One particularly popular program is at Heichal Shlomo along King George St. Rabbi Moshe Taragin, a well-known teacher at Yeshivat Har Etzion who will be teaching during the evening, said, “I enjoy the spectrum of topics from halacha to Jewish thought to chassidut and of course, Tanach – in three languages. Sitting side by side with a broad range of Am Yisrael on the Chag of Sukkot just feels ‘right.’ A great opportunity for English speakers to attend a ‘broader event.’”
Other popular Hoshana Raba programs are at Matan on Ralbag St. and at Beit Avichai along King George St. The Begin Center has an interesting program featuring musician Yonatan Razel. Many synagogues – like Ramban on Amatsia St., Nitzanim on Asher St. and Yakar on Lamed Hey St. – also have programs catering to young people.
FOR MANY young people, the climax of Sukkot is Simchat Torah – whatever religious affiliation one belongs to, you can find your place. In the evening and morning there is dancing and a good time is had by all!
Synagogues which are popular for young people are: 1) Shir Chadash – on Yaakov Rubin St. in Talbiyeh and Emek Refaim; 2) Shira Hadasha along Emek Refaim; 3) The Emek Learning Center along Emek Refaim St.; 4) Nitzanim on Asher St. in Baka; 5) Ramban on Amatsia St., 6) Yakar on Lamed Hey St., 8) Kol Haneshama along Asher St.; 9) Chovevei Tzion in Talbiya; and 10) Yedidya in Baka.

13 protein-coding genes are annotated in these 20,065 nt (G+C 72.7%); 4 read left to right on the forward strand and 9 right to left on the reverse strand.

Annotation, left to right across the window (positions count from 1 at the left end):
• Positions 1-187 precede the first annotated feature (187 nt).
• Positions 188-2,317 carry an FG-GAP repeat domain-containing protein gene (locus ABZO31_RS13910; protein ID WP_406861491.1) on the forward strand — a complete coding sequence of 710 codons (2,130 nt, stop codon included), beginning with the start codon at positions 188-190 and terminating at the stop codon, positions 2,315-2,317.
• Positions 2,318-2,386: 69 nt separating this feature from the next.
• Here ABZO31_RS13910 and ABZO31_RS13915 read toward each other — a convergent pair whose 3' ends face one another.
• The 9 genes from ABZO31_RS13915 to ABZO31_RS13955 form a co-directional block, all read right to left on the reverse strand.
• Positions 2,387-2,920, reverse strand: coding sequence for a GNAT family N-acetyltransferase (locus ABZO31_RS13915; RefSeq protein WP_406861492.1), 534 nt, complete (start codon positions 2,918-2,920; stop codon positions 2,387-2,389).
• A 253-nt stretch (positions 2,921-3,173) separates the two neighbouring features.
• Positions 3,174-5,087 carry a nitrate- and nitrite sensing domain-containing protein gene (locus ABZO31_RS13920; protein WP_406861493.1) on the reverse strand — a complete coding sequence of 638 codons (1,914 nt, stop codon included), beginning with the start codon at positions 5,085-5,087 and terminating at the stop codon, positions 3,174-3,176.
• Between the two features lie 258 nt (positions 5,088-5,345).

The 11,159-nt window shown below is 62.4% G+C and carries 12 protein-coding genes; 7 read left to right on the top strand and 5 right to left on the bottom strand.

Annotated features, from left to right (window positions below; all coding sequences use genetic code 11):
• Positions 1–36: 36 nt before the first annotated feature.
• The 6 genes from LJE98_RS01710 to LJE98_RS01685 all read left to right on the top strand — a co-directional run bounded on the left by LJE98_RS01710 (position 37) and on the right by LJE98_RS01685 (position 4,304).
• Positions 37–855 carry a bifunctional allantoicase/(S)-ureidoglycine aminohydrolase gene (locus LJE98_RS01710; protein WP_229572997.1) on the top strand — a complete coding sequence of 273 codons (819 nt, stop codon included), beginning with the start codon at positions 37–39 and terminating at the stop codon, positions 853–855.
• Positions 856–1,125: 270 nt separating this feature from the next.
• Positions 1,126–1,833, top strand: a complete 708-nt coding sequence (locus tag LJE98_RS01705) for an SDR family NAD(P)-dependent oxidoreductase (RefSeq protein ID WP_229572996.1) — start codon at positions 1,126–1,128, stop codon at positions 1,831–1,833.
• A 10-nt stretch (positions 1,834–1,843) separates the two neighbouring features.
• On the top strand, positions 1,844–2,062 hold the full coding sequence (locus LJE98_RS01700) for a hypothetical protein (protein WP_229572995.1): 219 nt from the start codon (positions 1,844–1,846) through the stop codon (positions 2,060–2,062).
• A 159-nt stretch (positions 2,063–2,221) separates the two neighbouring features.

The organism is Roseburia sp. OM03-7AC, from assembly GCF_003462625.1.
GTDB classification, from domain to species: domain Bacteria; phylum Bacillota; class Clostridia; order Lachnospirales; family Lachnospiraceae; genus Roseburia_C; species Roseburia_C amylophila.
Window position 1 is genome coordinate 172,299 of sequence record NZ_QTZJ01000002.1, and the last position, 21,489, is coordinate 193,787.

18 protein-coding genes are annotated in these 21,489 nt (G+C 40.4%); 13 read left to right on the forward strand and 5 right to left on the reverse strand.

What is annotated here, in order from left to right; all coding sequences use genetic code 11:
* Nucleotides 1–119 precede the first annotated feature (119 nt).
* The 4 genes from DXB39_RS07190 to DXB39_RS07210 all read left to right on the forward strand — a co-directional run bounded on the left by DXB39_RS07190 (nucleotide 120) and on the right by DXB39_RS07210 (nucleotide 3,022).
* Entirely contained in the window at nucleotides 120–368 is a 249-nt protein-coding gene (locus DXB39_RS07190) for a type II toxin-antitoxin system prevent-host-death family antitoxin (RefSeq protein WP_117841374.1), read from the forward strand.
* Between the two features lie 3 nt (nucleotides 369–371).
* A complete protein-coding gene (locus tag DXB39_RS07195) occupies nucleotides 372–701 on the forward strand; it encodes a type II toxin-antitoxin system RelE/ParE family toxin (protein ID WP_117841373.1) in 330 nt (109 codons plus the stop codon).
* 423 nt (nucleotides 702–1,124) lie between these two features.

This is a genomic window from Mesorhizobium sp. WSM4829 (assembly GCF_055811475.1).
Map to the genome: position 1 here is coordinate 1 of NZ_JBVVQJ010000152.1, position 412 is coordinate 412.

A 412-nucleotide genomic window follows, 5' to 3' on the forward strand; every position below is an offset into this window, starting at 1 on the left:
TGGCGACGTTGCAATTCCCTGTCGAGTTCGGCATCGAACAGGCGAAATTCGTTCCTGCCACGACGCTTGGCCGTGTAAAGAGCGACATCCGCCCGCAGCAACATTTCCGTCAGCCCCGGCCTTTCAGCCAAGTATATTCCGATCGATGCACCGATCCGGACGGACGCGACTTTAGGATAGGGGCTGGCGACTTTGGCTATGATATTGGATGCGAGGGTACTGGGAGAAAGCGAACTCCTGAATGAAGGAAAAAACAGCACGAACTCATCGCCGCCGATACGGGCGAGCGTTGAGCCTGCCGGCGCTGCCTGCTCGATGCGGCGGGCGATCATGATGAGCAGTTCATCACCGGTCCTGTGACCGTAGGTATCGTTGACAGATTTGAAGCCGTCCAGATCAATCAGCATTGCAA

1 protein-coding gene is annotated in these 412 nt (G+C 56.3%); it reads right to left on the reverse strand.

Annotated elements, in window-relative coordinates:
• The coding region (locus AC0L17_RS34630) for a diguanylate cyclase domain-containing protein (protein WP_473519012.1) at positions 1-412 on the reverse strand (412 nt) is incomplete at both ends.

David Berman, originally from Sunderland, UK, enjoys going to Shira Hadasha for Simchat Torah. “Women are given an equal role in the celebrations and [it’s] very festive,” he said.
Narrow-Tilonsky says, “I always enjoy the dancing and atmosphere at Yakar. A mix of native Israelis and olim enjoying the chag. The women dance inside and the men dance outside in the streets – a real celebration of Judaism in Jerusalem!”
Elli Lifschitz from New York chooses to go to Nahlaot: “I like to go to Ma’ayanot and Va’ani Tefilah in Nahlaot. You can feel the true joy of completing the three-week process of intense spiritual growth with the set of books that continue to transform us.”
To finish off the week of festivities, there are Hakafot Shniyot (“Second Hakafot”) which takes place on the evening following Sukkot – the same day as Simchat Torah evening in the Diaspora. Two popular locations for singles are the Kraft Stadium at the top of Sacher Park and at the Merkaz Tarbut Ha’amim culture center along Emek Refaim. If you want to carry on the dancing and good vibes of Simchat Torah, it’s well worth going with friends.